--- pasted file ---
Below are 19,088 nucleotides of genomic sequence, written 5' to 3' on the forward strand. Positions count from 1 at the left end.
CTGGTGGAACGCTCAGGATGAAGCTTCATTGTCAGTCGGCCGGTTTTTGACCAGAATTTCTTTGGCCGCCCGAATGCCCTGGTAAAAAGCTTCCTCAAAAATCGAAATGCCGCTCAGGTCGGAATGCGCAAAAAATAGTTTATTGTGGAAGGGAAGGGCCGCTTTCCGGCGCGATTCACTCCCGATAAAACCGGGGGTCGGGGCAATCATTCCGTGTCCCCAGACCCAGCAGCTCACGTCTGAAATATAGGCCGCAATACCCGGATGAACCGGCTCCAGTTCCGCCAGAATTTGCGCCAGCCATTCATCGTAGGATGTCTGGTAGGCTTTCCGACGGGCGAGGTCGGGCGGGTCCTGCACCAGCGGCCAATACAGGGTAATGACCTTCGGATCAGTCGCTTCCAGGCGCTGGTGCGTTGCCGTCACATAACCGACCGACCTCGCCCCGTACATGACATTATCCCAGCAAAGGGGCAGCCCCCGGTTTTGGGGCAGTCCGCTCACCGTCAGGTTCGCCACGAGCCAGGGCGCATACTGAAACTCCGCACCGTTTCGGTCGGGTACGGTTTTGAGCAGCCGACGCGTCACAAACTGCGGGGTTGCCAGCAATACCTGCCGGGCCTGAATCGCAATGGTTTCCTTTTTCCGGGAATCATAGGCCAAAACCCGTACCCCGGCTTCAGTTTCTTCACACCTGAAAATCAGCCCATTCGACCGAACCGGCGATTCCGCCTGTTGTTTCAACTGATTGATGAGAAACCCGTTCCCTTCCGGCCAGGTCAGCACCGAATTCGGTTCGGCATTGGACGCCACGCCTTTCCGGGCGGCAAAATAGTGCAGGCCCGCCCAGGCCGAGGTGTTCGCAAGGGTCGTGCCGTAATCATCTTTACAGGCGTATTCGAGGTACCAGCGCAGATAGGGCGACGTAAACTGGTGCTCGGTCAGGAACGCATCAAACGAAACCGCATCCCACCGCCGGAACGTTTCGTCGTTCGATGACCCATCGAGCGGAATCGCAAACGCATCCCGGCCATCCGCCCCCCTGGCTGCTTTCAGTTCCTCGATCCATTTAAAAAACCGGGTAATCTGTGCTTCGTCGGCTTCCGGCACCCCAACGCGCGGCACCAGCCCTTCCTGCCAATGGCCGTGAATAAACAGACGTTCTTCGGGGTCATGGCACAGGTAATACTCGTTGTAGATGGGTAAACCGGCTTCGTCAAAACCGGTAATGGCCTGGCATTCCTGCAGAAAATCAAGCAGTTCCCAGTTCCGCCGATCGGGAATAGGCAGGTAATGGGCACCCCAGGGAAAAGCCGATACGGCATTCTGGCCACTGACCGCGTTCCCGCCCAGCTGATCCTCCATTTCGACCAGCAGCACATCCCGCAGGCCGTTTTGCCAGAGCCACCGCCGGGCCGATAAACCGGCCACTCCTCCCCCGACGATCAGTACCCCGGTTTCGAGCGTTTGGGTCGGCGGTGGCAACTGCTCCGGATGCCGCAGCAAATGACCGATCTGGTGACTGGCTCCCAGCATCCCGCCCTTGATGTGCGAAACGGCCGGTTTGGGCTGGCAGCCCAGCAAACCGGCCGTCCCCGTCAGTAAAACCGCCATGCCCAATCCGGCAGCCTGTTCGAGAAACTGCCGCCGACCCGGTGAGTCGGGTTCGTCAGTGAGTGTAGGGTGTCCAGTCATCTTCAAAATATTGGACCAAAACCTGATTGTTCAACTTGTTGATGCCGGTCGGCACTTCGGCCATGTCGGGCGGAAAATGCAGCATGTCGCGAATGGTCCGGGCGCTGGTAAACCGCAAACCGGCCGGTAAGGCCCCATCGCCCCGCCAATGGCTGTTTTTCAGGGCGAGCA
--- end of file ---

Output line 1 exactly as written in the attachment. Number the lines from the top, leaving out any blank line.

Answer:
Below are 19,088 nucleotides of genomic sequence, written 5' to 3' on the forward strand. Positions count from 1 at the left end.